Adapting tropical agriculture to climate change

The climate threat to crops

Rising temperatures are a destructive force for crops worldwide. Climate change and the phenomena it exacerbates drive wilting and premature ripening, which has a devastating knock-on effect on the surrounding vegetation. And on the farmers, too, of course: once areas become unsuitable for their current crop output, they are forced to shift cultivation to different crops. This in turn can drive deforestation or other habitat loss in frontier areas where agriculture borders areas of high biodiversity. 

The issue is particularly prevalent in the tropics, and especially so in coffee cultivation. Estimates currently put up to 50% of coffee-cultivated lands at risk of elimination from climate change by 2050. As coffee tends to do better at higher altitudes, the resulting coffee migration to remaining highland areas will drive habitat loss in important upland zones. It is unclear whether there is currently a feasible plan to deal with this challenge. This is just as true for coffee as it is for many other tropical frontier crops.

Delivering solutions through venture

We create ventures focused on a specific outcome within areas of need: Opportunity Areas (OA). This OA is focused on developing interventions against thermal stress that will cause frontier crop migration into new areas, with an initial focus on coffee in the tropics. The market is attractive at $102.02bn and the preponderance of smallholders (25 million of which produce 70-80 percent of the world's coffee) means there is significant upside to involving them as agents of biodiversity conservation. 

The OA forms part of our Tropical Agriculture & Bioeconomy Initiative (TABI) programme based in Costa Rica. With 10% of its land devoted to cultivation of key crops, including coffee, and leading research partners joining our program, Costa Rica can serve not only as a research base for any relevant companies in this space, but also as a commercial market. Candidates working in this OA will be able to work with scientists at CATIE, which is a partner of our program in Costa Rica, and home to the International Coffee Collection, made of up nearly 2,000 accessions of principally commercial coffee species and the most diverse collection of Arabica in the world.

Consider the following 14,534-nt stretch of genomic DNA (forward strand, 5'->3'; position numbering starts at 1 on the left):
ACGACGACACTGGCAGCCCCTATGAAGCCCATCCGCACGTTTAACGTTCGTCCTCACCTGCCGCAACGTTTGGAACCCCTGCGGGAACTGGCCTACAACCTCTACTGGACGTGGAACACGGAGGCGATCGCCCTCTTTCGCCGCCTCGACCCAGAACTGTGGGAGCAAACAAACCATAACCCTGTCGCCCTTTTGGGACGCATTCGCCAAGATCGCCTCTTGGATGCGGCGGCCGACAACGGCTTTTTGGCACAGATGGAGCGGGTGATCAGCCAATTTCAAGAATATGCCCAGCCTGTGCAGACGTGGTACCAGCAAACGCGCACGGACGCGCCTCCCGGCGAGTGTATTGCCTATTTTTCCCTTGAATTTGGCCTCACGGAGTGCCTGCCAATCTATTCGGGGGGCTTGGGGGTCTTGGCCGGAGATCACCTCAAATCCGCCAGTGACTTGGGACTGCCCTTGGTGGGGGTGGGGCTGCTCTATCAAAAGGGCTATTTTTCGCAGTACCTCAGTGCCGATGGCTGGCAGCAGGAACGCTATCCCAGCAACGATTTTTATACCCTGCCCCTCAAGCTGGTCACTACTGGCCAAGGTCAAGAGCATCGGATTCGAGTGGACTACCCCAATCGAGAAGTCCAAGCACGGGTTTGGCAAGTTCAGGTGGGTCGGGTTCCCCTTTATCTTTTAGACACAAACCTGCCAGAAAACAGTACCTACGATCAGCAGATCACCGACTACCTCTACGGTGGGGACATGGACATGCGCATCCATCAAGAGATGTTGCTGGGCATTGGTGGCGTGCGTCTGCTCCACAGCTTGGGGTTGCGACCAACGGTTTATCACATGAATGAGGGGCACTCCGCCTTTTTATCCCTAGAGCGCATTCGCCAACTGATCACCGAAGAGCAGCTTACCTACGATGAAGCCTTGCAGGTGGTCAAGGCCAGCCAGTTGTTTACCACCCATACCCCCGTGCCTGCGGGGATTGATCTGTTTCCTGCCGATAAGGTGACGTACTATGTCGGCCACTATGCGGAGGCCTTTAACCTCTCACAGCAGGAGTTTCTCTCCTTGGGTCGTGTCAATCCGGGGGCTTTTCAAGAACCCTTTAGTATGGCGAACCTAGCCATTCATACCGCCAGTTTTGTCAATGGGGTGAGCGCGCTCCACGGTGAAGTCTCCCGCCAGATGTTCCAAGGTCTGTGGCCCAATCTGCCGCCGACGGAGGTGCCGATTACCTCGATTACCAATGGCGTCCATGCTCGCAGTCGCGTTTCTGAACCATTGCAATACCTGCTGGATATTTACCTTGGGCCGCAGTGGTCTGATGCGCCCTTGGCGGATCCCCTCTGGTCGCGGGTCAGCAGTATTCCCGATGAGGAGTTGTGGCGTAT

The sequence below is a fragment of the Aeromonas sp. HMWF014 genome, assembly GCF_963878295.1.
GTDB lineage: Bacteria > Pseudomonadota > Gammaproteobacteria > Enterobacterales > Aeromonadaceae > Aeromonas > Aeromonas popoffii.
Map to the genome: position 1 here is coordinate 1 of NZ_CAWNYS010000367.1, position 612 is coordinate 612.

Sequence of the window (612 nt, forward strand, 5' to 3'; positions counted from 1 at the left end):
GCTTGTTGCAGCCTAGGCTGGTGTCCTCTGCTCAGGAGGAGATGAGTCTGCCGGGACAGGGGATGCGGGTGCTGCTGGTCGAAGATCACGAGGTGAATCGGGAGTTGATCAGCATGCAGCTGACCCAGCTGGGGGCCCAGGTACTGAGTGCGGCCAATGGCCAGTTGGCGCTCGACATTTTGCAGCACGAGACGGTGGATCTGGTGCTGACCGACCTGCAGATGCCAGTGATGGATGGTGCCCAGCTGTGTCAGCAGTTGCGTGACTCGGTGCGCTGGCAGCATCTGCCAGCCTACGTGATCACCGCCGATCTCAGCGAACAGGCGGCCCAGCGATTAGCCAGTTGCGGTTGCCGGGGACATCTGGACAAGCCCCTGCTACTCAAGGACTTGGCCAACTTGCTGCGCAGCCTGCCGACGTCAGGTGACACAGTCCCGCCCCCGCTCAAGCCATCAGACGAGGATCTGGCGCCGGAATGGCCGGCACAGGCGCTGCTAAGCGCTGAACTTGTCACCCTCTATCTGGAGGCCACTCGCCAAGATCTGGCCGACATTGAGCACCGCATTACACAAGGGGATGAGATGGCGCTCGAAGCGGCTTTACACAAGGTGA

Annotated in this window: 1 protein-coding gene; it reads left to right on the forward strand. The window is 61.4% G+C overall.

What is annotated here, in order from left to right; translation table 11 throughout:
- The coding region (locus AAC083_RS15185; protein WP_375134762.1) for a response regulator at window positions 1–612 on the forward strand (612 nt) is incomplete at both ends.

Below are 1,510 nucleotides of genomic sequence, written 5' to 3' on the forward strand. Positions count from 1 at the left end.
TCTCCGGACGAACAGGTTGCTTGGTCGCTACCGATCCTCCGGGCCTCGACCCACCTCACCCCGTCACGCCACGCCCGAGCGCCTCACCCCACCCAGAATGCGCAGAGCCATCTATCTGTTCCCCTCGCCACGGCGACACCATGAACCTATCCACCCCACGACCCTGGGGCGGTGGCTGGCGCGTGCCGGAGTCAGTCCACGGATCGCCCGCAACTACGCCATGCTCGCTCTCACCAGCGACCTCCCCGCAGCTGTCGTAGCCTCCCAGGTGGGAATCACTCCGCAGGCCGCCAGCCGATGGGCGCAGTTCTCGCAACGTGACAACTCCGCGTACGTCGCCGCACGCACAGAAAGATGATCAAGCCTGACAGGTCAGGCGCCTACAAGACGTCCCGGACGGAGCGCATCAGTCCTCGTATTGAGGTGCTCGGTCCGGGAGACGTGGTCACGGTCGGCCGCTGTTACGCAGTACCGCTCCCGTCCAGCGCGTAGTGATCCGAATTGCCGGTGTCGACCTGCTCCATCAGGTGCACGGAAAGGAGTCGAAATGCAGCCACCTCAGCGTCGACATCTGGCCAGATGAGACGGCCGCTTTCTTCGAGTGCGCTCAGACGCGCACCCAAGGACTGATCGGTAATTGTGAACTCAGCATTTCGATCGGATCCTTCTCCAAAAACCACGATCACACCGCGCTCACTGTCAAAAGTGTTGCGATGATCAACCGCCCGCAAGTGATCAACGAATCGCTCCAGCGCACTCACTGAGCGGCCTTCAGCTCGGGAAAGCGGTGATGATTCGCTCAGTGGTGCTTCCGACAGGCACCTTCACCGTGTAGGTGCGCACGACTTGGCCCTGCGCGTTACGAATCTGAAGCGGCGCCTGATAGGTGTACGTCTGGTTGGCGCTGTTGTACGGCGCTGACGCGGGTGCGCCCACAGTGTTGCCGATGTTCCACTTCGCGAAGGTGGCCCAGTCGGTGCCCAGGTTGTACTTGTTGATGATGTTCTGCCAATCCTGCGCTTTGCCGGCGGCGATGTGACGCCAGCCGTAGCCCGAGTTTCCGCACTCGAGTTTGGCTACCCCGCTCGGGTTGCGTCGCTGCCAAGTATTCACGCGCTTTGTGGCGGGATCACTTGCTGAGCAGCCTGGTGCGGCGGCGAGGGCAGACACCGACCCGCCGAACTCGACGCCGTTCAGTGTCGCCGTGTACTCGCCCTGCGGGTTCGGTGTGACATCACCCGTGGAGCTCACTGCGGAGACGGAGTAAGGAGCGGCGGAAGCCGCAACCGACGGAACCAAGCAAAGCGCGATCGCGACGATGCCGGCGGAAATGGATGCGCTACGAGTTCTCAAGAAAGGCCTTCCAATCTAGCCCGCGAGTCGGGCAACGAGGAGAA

Ultimately we aspire to look beyond Costa Rica: our goal is to identify and scale up technical approaches that can keep existing coffee farms in business, aiming to enhance their yields and profits whilst also preventing agricultural expansion and reducing their environmental footprint. We also expect to be able to apply innovation in coffee production systems to many other crops facing the thermal resilience challenge, which is especially profound in the tropics and deserts. 

Gaps of knowledge in coffee are representative of gaps across tropical crops, including nutritional assimilate partitioning, hormonal relations, carbon and nitrogen metabolism, defence mechanisms against oxidative stress, etc. There is a huge array of approaches we are considering, but to keep it simple, we’ll offer a glimpse into a few key areas here. 

Tackling oxidative stress

The key driver of thermal damage at the molecular level is oxidative stress. Although a considerable amount of research on coffee physiology has been undertaken, much less research has been devoted to identifying responses and mechanisms of tolerance to unfavourable temperatures, and translating this into useful treatments that can stimulate or simulate those responses in plants in the field.